Conveyancers to test HIP-inspired questionnaire



A stakeholder body helping the government to improve the conveyancing process has taken the thinking behind home information packs (HIPs), scrapped in 2010, to design a digital questionnaire to be tested on 250 transactions.

The Home Buying and Selling Group has created what it calls a ‘Buying and Selling Property Information’ (BASPI) as ‘one source of truth’ about a property.

The Conveyancing Association’s director of delivery Beth Rudolf, a group member, told the Council for Licensed Conveyancers’ annual conference yesterday that a questionnaire would be completed by the seller at the point the property is put on the market.

Rudolf said: ‘We can now have augmented intelligence so [the seller] does not have to see the questions that do not apply to her. We can look to how we can import the existing data, such as what the remaining term of the lease is.’ Data from property log books could also be imported.

Further details about the form can be found in the CLC’s Conveyancing 2030 discussion paper, published yesterday. The form will be accessible to the buyer prior to the offer and lenders, and sent to all parties with the memorandum of sale. This will include the valuer, reducing or eliminating the need for post-valuation enquiries.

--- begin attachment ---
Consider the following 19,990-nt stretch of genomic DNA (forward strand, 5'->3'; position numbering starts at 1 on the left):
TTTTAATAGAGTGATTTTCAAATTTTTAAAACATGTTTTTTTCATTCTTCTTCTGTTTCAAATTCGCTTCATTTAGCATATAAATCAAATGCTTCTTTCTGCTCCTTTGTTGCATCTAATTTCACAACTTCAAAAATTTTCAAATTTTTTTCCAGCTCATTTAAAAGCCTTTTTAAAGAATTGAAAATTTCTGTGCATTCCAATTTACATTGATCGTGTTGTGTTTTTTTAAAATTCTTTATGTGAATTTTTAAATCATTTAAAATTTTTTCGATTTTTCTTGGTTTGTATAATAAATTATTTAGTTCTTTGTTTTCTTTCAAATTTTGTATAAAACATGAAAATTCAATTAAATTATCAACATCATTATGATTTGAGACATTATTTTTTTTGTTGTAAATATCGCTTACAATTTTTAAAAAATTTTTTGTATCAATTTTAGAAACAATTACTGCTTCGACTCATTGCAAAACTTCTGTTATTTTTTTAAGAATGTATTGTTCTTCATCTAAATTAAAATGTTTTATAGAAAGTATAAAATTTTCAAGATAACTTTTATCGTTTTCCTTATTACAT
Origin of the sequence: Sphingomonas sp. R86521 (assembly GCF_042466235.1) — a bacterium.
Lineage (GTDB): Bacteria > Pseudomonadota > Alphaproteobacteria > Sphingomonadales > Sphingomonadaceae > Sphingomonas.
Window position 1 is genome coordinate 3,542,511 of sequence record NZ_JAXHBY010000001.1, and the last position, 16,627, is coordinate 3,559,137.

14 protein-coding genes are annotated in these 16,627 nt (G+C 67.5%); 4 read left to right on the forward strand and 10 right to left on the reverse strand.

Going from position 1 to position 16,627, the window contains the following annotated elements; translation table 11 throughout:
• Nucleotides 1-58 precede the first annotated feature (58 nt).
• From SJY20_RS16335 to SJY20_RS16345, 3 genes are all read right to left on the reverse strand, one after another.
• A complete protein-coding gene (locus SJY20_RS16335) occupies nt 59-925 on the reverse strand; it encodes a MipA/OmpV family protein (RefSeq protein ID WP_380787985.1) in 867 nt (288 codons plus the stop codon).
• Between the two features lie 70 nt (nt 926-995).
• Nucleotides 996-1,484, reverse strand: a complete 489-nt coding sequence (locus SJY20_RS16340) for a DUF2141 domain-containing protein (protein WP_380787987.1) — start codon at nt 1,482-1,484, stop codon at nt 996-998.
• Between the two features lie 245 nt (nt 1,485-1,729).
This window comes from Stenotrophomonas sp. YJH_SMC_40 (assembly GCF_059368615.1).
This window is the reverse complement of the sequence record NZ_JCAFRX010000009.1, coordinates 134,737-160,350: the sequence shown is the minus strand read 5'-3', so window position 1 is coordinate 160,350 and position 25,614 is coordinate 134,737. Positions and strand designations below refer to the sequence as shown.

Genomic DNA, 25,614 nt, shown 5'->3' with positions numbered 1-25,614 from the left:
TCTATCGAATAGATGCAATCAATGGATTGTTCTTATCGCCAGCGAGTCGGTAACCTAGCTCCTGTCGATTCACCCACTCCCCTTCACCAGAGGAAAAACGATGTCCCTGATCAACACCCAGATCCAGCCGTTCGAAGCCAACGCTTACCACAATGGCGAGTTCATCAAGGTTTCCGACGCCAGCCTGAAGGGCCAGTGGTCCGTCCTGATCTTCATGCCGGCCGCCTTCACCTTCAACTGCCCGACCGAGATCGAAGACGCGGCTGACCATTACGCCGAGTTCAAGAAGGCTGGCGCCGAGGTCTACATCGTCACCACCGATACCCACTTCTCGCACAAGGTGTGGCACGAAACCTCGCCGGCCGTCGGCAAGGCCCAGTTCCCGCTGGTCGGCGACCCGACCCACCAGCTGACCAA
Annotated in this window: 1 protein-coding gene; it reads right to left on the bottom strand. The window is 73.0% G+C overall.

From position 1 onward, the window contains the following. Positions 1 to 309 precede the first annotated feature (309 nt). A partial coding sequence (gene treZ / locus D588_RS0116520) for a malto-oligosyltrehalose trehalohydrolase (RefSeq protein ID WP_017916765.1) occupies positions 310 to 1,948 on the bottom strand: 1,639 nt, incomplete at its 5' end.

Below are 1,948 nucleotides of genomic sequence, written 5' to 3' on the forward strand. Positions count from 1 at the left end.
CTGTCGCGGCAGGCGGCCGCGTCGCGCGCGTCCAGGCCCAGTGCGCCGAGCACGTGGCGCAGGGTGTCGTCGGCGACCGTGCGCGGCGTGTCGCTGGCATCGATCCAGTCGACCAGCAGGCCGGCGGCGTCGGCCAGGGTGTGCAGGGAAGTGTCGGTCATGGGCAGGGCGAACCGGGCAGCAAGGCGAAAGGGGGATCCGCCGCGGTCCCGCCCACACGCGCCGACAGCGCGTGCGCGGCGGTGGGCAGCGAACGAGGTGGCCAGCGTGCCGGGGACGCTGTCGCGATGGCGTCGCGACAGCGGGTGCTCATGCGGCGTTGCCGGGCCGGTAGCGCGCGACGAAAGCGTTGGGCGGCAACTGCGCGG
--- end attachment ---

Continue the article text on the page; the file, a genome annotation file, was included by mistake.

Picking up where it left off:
In the discussion paper, Rudolf suggests lenders should have access to the property information to identify whether the property is suitable for their lending policies. 

She says in the report: ‘Because we would like to see it available in digital format, it could be signed digitally and supported by biometric identity verification for the seller to establish that they own that identity and that it is the identity of the registered proprietor. How far would this go in terms of eradicating seller impersonation fraud and reducing claims, which in turn would reduce conveyancers’ insurance premiums that have currently reached an eye-watering high this year thanks to several big claims?’

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BASPI has received approval from several organisations including the Law Society and Solicitors Regulation Authority, Rudolf said. Lawtech firms are looking at digitising BASPI and how it can be integrated into their systems.

Rudolf told the conference: ‘We’re going to pilot it. We’re hoping to have 500 transactions go through the pilot using large chains of estate agents – half with the BASPI and half without. We’re looking for pilot participants… We hope it will create a cheaper, quicker, less stressful home moving process for all. And when I say “cheaper”, you’re not going to have to drop your fees. It’s getting rid of waste from the process.’



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